During the debate over welfare reform that consumed much of 1995 and 1996 in Congress, those who generally supported the Republican approach (ending the welfare "entitlement," imposing work requirements) had a very strong hand. Polls had consistently shown voters hated no-strings welfare. Even the Democratic president blamed welfare for sustaining a "culture of poverty." It would have been a minor feat of parliamentary skill for Republicans to somehow not reform welfare in this situation.
Yet they almost pulled it off. One reason was politicians like John Mica. During one of the early debates, Mica, a GOP representative from Florida, brandished a sign reading "Don't Feed the Alligators" to illustrate his argument that "unnatural feeding and artificial care creates dependency." A Wyoming congresswoman promptly compared welfare recipients to similarly dependent "wolves." You could debate the aptness of these attention-getting zoological metaphors, but they gave Democratic entitlement-defenders such as Barney Frank an opening to portray reformers as inhuman, disrespectful, possibly racist nutcases. Fortunately for Republicans, by the time the welfare debate resumed in 1996 they'd learned to leave the animals out of it. Reform passed convincingly.
Shorter version: Republicans toned it down, and that helped them win.
Which leads me to wonder: if the current frenzy for "civility" means Republicans have to take the sharp edges off their Tea Partyish rhetoric, will that really help Democrats? Democrats may think so. Byron York speculates that they're quietly congratulating Obama for raising the civility issue in his Tucson address even as he denied that incivility had anything to do with the shooting—a strategy Obamaphile Jon Alter had advocated before the speech. Boy, did it make Palin look bad! What's more, just when the number of GOP representatives is about to dwarf the number of Democrats who'll be listening to the State of the Union address, there's MSM momentum behind the idea that the parties should sit in an interspersed jumble so viewers won't be able to tell. Brilliant! Republicans are in a position to be mean to Democrats, and there's suddenly a campaign against meanness. What a happy coincidence!
But, like many seemingly clever, intuitive MSM/Dem strategies—"Let's nominate a Vietnam war hero to run against President Bush!"—this one may prove to be a dud, or worse. There's a reason, after all, why the White House has consistently attacked and therefore elevated relatively intemperate Republican figures such as Rush Limbaugh and Glenn Beck—making them the public faces of the GOP. The reason is that wild Beckish rhetoric turns off independent and moderate voters. For the same reason, the White House has always seemed to kind of like having the Birthers around. They're a great foil.
Why would Republican politicians ever fall into this "too hot" trap? Because hot rhetoric gins up their base. But now that they've won the House in an off-year election, GOP pols don't need to please the base so much. They need the middle. They need swing congressmen to vote for their bills and they need supportive poll numbers to encourage those congressmen to do so. If a "civility" crusade succeeds in getting the most volatile Republicans to cool it and stop irritating the center, it won't be doing Obama's work for him. It will be doing John Boehner's work for him.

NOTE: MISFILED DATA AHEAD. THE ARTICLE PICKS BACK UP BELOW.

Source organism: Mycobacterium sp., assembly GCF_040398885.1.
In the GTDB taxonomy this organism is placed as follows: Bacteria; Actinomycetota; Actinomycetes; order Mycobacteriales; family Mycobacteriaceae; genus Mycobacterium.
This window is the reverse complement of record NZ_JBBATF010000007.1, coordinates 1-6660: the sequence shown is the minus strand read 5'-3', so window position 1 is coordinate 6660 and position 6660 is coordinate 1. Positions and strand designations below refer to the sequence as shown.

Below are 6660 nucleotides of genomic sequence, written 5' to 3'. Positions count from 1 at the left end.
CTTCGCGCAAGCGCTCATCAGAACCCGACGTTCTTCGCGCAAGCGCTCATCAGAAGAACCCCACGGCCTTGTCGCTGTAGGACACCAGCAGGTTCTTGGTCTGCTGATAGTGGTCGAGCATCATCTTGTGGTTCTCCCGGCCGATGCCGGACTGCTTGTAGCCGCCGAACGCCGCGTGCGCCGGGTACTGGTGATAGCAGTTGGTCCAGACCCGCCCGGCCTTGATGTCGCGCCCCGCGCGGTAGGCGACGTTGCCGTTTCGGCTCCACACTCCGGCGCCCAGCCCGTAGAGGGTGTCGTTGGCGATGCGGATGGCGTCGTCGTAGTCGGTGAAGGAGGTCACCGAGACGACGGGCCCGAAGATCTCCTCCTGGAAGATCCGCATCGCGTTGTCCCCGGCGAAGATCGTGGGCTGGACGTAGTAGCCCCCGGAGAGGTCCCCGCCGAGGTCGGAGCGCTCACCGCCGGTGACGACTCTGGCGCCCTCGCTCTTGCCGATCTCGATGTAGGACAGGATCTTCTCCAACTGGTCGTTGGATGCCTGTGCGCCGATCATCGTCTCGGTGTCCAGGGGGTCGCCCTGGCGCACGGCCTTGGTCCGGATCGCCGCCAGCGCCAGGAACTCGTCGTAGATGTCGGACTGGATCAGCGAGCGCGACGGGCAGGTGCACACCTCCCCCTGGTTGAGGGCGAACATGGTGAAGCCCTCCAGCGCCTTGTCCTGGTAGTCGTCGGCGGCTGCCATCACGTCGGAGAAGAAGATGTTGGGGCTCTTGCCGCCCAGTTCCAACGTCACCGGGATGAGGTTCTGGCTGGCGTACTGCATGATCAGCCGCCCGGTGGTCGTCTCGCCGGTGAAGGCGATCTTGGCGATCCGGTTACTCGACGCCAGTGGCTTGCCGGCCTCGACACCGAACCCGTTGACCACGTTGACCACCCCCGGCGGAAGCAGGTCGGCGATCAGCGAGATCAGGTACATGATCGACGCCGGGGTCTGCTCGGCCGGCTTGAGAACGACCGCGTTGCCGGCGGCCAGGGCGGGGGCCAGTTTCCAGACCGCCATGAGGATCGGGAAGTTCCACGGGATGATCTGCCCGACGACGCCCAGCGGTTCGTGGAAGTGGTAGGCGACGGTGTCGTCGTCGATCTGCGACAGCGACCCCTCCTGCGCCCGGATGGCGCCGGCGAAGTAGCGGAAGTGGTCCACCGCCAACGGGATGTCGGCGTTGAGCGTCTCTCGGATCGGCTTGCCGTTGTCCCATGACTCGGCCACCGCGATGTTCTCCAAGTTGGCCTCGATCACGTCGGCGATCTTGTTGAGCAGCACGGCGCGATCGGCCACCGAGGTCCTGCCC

You could easily see a rhetorically modulated GOP achieving much more in the way of health-care reform rollback, Social Security cuts, immigration enforcement, and educational choice than a GOP that insists Obama is a liar, a socialist, and un-American, that Social Security is a Ponzi scheme, that illegal immigrants are mostly gangbangers, etc. There's a reason the slicker Tea Partiers (Ron Johnson, Rand Paul) won in 2010 while the jagged ones (Sharron Angle, Christine O'Donnell) lost. It's not because Rand Paul is moderate in substance. It's because he's not a John Mica.
True, none of the GOP's current issues is precisely analogous to welfare. Welfare reform was a political slam-dunk, and, once it passed, the paleoliberals who'd defended the old AFDC program seemed to vanish into the mists like mastodons. In contrast, GOP immigration enforcement measures (e.g., requiring businesses to check new hires) and education reforms (like charter schools) have stronger opponents who aren't going to go away. But that only makes it more important for Republicans not to give them any extra lines of attack.
P.S.: Civility = Triangulation? It's also true that Obama and Boehner aren't playing a zero-sum game. In 1996 the net result of passing welfare reform was a big win for Newt Gingrich and a loss for congressional Democrats—but also a big reelection victory for President Clinton. Similarly, civility may both make Obama look good and give Boehner a legislative edge. The result: Obama winds up signing new laws that are more conservative than he might like, just as he wound up signing a lame-duck bill that preserved the Bush tax cuts. As with the lame-duck tax bill, these concessions to Boehner (and Senate GOP leader Mitch McConnell) are likely to boost the president's poll numbers while leaving Nancy Pelosi and the relatively liberal congressional Democratic caucus seething.
Civility won't hurt all Democrats, then. It could help Obama. But don't expect congressional Democrats—or all the liberal bloggers and columnists currently demanding that "partisans ... think twice before over-heating their rhetoric"-—to be happy about it ... 3:56 a.m.